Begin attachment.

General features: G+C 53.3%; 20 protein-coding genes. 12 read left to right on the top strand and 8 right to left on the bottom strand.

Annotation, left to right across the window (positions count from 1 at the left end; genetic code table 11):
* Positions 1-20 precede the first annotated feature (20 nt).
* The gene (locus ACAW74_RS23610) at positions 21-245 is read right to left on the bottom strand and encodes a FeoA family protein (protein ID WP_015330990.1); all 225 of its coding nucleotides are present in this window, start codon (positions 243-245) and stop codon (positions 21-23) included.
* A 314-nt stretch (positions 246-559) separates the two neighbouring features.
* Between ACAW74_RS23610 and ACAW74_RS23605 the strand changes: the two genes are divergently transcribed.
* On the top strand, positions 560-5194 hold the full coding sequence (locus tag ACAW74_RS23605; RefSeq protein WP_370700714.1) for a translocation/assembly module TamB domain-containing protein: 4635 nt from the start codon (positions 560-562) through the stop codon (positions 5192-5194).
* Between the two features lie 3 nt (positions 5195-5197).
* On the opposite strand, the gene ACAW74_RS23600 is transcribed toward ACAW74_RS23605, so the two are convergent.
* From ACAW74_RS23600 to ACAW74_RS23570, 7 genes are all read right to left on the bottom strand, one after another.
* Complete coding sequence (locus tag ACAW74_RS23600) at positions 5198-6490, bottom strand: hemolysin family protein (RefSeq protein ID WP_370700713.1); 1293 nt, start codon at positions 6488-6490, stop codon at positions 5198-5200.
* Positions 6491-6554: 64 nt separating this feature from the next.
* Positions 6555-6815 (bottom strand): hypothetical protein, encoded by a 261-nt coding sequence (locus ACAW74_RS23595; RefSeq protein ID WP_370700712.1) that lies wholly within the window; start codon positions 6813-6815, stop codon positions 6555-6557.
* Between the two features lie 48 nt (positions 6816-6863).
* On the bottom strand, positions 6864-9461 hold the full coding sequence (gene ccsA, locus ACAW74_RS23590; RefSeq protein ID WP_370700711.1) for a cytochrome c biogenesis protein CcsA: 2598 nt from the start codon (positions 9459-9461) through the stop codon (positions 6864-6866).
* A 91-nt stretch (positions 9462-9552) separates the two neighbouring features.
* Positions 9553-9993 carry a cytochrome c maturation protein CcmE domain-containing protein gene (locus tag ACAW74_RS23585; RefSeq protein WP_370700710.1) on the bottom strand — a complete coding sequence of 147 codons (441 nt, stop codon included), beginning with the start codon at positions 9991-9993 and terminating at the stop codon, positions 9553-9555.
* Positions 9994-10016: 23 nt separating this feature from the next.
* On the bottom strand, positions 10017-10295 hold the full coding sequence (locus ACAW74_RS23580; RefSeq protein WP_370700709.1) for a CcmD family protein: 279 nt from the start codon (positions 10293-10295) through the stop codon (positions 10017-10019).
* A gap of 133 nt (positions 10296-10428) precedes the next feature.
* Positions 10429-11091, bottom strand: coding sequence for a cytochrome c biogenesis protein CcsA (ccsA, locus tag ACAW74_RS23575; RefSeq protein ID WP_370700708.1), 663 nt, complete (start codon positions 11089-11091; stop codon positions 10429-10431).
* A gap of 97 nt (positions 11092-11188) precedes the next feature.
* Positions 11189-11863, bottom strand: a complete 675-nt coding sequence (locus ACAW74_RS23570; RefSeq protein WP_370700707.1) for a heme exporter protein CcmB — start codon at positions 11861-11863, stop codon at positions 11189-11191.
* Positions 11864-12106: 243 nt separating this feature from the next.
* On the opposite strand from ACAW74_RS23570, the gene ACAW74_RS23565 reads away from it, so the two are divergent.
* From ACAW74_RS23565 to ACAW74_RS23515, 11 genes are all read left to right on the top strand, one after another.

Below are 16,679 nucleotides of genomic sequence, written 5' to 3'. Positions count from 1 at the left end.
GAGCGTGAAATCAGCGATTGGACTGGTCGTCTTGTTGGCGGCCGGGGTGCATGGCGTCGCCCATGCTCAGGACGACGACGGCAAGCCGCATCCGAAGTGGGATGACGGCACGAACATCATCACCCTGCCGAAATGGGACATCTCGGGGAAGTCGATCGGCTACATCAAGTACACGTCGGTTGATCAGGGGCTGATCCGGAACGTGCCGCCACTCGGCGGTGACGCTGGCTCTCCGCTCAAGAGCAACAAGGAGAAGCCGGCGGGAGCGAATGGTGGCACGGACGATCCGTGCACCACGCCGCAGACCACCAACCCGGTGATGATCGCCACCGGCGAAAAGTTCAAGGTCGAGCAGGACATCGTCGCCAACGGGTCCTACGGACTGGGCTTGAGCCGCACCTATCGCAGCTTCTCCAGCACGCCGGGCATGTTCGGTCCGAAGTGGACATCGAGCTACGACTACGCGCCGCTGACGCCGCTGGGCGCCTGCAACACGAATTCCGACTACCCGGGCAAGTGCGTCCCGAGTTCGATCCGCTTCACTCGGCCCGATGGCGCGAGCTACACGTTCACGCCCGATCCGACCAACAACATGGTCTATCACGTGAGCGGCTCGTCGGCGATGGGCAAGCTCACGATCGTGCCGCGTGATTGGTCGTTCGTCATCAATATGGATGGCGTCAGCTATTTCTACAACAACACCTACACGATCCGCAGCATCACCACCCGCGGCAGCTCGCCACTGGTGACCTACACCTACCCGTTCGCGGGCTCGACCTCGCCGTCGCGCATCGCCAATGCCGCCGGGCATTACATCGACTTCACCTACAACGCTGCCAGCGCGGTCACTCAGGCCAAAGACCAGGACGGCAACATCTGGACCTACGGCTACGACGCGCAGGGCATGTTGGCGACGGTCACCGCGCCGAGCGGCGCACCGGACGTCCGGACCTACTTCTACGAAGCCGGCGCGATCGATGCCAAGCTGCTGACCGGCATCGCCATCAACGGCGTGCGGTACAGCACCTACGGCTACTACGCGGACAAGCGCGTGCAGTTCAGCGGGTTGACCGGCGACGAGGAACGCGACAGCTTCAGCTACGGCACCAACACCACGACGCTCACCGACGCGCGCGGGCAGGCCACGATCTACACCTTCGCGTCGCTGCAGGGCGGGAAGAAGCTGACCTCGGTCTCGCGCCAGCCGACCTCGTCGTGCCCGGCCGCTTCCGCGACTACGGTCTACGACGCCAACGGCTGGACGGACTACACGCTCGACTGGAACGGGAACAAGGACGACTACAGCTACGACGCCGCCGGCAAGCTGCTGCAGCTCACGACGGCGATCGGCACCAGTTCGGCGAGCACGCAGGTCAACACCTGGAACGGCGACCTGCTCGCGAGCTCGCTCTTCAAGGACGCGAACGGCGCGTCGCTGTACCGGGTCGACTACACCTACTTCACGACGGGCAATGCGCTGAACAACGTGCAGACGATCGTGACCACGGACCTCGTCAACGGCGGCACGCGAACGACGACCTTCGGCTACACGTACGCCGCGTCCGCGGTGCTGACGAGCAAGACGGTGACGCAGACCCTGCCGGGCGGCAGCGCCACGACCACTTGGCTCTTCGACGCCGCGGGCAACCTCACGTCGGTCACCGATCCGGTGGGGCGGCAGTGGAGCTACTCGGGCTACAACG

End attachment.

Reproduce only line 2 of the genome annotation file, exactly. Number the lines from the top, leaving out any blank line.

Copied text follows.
Annotation, left to right across the window (positions count from 1 at the left end; genetic code table 11):